Lou and MFair, missing the target with your bombs is one thing. Getting to the target area and not finding it is another. Looks like engine trouble has its repercussions not only for Gaston but for Swany as well. Kids can be so mean. Jericho has his head screwed on his shoulders pretty well. Following the leader and releasing his bombs at the same time is a sound tactic. This works as long as he’s not in the lead. One of those days he’ll have to make use of that bombsight. Better start practicing.
13 January, 1916 Toul, Verdun Sector Sergent Gaston A. Voscadeaux
As expected, the CO was not impressed with Gaston’s performance yesterday, but that’s just it: that was yesterday. Today is a new day that presents new challenges. Two new surprises waited for him this morning. First was a letter from his wife Violette, who enclosed her picture with the news from home. Gaston had asked for her photograph when he was visiting this Christmas. He will pin the picture to the Caudron’s instrument panel, so that he can keep her close every time he flies. The second surprise was not so pleasant. After hearing about Gaston’s inability to find the target yesterday, someone on the base thought it would be funny to leave a pair of old glasses for him. They were sitting in the mess hall on the table where Gaston usually ate his meals. There was a note attached to the glasses: Pour Papa Avocado. Gaston was nervous when the mission target was announced and he revealed how he felt to Adj. Mezergues, who would lead B flight again today. Gabriel, who felt partially responsible for yesterday’s fiasco tried to put Gaston at ease and explained that finding rail yards was much easier than factories. All they had to do is follow the train tracks. Seemed simple enough and hopefully this time around Mezergues would lead them all the way to the target and back. The sky was relatively clear with only a few clouds here and there. Gaston found the gusts of wind more of a challenge, preventing him from keeping a tight formation. He preferred to keep a healthy distance for the fear of crashing the ships into each other. Sgt. Levy in A flight did not have any problems with keeping formation as he was the only member of that flight and disappeared from view shortly after take off. On the way, they’ve picked up two single-seat scouts as escorts. Wow, those Nieuport 10’s sure looked pretty! Gaston continued to look up and behind to catch one more glimpse of the fighters and imagined what it would be like to fly one of them. Just as Adj. Mezergues pointed out, finding the rail yard system at Verdun NE junction was made simple by following the tracks all the way in. The leader initiated the bombing run and Gaston followed as close as he dared. They dropped their two 30kg bombs one after another and as they passed overhead they were treated to a fireworks display. All bombs found the target and the entire station was engulfed in black smoke, dust, earth and flaming debris. Gaston was shocked how much damage their bombs inflicted, but soon realized that they must’ve hit the train carrying ammunition. The damage was significant. There was little time to admire their handiwork as the Flak batteries attempted to even the score. Thick black clouds of acrid smoke enveloped their machines and followed them all the way until they flew out of range. Gaston kept close to Mezergues’ machine at full throttle until they both passed the frontlines on their way out. He relaxed only after all the puffs of smoke had disappeared and on the way to the aerodrome started to think that maybe the damage done to this rail yard will in some small way redeem him for yesterday’s mission. Maybe “Papa Avocado” won’t stick either?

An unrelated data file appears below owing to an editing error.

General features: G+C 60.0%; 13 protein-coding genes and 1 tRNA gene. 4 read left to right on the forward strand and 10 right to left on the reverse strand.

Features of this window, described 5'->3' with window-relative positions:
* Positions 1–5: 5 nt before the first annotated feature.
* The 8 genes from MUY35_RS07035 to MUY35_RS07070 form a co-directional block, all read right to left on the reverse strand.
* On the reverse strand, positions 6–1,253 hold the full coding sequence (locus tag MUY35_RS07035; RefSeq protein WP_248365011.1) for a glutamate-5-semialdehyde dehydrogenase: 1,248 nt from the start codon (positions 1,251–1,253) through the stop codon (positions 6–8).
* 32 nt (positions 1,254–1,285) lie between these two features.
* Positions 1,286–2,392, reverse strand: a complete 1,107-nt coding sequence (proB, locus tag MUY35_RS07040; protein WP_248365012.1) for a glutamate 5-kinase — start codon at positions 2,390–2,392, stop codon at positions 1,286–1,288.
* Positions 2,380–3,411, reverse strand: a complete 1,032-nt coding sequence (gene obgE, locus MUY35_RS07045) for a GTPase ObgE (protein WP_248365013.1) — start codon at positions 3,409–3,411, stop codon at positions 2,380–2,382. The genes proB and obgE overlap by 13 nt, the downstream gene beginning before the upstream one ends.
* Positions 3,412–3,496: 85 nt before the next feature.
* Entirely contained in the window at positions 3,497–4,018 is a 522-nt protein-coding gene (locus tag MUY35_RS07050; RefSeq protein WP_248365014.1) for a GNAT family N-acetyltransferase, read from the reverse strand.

"Take the cylinder out of my kidneys, The connecting rod out of my brain, my brain, From out of my arse take the camshaft, And assemble the engine again."